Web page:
44. Chris Winter says:

    Suppose Hurricane Sandy had hit Washington, DC instead of New York City. Putting the U.S. government facilities out of action due to flooding and power loss for a week or so might make a difference.

    I say “might” because a) Congress and the President would surely relocate and keep working, and b) reactionary retards like Senator Inhofe would continue efforts to block legislative action on climate change.

    But certainly the rank-and-file government workers would change their outlook. That’s got to count for something.

    • Sasparilla says:

      Yes, a slow moving Cat 4 hurricane across D.C. after the summer arctic has gone iceless would probably change things – its just very long odds and if its happened in the past, it’ll to easy to explain away.

  45. Mike Roddy says:

    We don’t have Churchill and FDR, but at least we have Gandhi (McKibben), Zhukov (Romm), Eisenhower (Gore), Einstein (Hansen), and Sagan (Mann).

  46. DanB says:

    We’ll see progress if there is one thing – Panic in major media and financial centers due to:

    1. Repeated and increasingly destructive weather disasters in major media centers: NYC, DC, London, Moscow, &/or Beijing / Shanghai
    2. Disastrous floods in CA’s Central Valley – precipitating food price spikes (We got close this month but dodged the bullet.)
    3. Loss of snowpack in Sierras – followed by food price spikes.
    4. Continued, or frequently repeated, drought and heat in US breadbasket.
    5. Food panics in US (certain if two out of three above scenarios occur in the same year).
    6. Closure of shipping on the Mississippi River for more than a month.
    7. Severe reduction of shipping on Great Lakes due to low water levels.
    8. Mega-fires in Siberia, western US, and North American tundra that visibly darken the skies in media centers.
    9. Dust clouds from the Midwest engulfing DC or NYC.
    10. Direct hit on Miami by Cat 5 hurricane.
    11. Bankruptcy of Dept. of Interior, FEMA, or major US insurance company due to cumulative disasters
    12. Huge ice shelf collapse in Arctic and Antarctic in same year.
    13. Catastrophic heat wave in the Middle East, especially in oil producing countries
    14. Catastrophic weather in one or more of China’s most populated regions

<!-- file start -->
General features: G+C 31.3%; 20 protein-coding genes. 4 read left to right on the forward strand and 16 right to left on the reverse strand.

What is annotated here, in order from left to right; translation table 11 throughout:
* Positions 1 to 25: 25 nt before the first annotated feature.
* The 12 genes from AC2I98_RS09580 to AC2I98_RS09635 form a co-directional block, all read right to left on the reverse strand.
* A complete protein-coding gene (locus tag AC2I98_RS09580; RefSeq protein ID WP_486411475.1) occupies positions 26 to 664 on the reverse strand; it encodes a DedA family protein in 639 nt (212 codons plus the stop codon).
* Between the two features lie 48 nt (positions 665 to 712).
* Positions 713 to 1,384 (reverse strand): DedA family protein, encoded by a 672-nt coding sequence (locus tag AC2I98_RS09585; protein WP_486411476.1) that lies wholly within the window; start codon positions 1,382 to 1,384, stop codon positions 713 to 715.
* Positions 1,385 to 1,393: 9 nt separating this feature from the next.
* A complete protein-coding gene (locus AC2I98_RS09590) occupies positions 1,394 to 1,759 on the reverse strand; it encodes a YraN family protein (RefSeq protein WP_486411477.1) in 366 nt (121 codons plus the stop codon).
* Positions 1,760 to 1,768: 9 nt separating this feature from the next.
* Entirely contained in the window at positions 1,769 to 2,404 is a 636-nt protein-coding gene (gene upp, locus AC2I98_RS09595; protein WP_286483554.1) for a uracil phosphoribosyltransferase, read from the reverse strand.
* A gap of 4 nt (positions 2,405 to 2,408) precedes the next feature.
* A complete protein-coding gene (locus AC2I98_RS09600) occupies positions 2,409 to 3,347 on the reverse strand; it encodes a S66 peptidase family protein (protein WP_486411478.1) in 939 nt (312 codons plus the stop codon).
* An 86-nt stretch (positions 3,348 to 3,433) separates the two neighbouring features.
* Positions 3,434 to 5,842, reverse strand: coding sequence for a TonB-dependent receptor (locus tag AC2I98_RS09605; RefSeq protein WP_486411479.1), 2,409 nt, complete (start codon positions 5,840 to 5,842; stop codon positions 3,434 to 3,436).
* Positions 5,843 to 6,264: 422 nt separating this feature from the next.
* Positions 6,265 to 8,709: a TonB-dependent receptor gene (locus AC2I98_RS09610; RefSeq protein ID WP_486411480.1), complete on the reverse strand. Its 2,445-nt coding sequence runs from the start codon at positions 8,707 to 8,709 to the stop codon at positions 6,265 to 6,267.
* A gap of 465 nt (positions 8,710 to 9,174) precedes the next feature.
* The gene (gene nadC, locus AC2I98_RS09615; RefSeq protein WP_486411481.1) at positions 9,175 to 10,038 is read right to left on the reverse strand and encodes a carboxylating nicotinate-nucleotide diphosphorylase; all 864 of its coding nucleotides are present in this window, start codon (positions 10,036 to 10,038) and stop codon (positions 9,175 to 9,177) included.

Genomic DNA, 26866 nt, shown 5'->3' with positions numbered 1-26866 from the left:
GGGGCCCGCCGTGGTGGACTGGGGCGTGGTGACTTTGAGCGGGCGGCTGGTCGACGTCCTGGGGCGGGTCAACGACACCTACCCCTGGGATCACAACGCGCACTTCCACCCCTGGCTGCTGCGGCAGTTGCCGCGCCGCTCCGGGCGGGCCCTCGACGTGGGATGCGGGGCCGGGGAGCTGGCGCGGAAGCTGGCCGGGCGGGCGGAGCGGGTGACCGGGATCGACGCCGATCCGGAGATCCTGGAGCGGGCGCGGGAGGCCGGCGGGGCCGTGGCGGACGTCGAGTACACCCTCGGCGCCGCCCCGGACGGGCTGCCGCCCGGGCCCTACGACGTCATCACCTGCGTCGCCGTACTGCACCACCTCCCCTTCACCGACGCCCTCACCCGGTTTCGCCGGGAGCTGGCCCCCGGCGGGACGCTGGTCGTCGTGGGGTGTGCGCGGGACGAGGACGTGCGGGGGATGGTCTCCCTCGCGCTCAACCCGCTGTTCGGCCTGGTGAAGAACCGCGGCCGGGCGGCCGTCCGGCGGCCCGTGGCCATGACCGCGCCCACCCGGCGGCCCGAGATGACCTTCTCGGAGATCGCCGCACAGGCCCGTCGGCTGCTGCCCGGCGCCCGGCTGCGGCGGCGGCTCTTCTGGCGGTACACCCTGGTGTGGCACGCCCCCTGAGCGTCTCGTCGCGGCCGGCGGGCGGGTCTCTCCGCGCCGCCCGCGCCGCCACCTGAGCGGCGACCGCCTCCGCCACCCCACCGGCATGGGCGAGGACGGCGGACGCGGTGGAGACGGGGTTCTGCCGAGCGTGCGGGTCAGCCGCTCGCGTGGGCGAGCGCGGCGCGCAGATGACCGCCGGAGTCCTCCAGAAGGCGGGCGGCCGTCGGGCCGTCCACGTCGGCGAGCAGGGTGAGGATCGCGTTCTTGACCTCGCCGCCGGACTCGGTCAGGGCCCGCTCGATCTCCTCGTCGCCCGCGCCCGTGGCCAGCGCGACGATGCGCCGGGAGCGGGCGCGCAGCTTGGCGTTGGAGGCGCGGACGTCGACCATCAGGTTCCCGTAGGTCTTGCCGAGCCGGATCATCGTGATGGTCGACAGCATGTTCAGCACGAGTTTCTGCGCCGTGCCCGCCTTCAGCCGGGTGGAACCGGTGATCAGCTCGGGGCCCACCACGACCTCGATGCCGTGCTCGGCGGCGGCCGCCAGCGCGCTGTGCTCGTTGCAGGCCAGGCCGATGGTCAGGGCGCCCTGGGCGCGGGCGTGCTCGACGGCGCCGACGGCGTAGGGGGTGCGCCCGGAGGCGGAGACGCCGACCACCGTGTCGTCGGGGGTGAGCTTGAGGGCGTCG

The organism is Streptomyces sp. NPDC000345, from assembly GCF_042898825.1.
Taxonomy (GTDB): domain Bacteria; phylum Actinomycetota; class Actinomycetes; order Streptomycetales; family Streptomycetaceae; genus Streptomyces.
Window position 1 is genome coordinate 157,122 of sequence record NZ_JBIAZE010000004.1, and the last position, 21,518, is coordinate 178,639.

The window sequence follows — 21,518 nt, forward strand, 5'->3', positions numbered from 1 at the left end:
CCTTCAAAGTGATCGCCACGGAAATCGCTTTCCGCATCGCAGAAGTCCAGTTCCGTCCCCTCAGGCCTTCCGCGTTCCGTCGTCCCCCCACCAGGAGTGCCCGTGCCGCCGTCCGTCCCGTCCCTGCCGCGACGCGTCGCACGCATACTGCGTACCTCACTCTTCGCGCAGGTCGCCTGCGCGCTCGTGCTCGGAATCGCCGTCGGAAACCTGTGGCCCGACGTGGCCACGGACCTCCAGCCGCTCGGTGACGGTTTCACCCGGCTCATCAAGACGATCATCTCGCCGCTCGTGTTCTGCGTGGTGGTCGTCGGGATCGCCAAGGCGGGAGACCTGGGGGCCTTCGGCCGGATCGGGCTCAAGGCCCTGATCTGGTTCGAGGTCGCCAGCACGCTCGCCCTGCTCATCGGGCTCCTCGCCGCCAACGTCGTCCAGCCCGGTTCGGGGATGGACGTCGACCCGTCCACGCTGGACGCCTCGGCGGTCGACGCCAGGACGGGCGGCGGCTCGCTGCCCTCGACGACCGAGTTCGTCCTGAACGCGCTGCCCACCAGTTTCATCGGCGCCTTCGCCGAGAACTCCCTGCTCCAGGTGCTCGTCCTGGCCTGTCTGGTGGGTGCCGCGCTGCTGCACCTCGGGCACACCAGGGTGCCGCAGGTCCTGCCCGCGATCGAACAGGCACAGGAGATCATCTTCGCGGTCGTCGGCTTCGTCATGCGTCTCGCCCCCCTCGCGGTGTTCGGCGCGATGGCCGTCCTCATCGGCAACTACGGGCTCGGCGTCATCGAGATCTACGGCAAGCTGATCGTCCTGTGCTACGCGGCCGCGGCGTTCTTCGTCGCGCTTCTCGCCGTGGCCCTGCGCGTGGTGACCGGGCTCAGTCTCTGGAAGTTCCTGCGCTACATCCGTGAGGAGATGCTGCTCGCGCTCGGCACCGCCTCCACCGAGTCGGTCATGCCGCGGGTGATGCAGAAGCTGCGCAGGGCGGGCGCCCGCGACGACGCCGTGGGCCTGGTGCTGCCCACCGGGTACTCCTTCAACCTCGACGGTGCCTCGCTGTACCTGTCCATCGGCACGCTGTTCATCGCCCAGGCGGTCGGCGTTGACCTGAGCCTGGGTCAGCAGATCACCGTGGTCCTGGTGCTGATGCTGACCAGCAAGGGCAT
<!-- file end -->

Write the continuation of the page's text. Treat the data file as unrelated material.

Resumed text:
15. A huge media campaign by major scientific bodies, especially unexpected organizations (AMA? Surgeon General?), to spell out in words, and images, the catastrophe we face and the solutions at hand.
    16. Economic chaos precipitated by mass migration from devastated zones, collapse of some major insurance companies, and collapse of one of more of the big 5 fossil fuel companies (Peabody?)
    17. Collapse of a major fishery near a major media center
    18. A charismatic conservative leader who builds a coalition within the right-wing Christian community and among right-wing influencers (Glenn Beck, Bill O’Reilly, Ailes, Pat Robertson?) to recognize the climate crisis and trumpet it loudly – clearly spelling out the solutions and sacrifices we must make to transition to a safe planet.
    19. A majority of major US corporations awakening to the fact that their businesses will collapse within a decade if fossil fuel companies continue to dump greenhouse gases into the atmosphere. In essence we need fossil fuel corp’s pitted against all other sectors.
    20. A miracle.

    • Mike Roddy says:

      Interesting list, but I fear that panic in financial centers will lead to hoarding of remaining capital and continued resistance to change.

      #15 would be effective, but is not possible due to the cost of such a media campaign. The media companies have been standing in the way of change, and won’t give away air time. They would rather gather the last crumbs from fossil fuel based industries.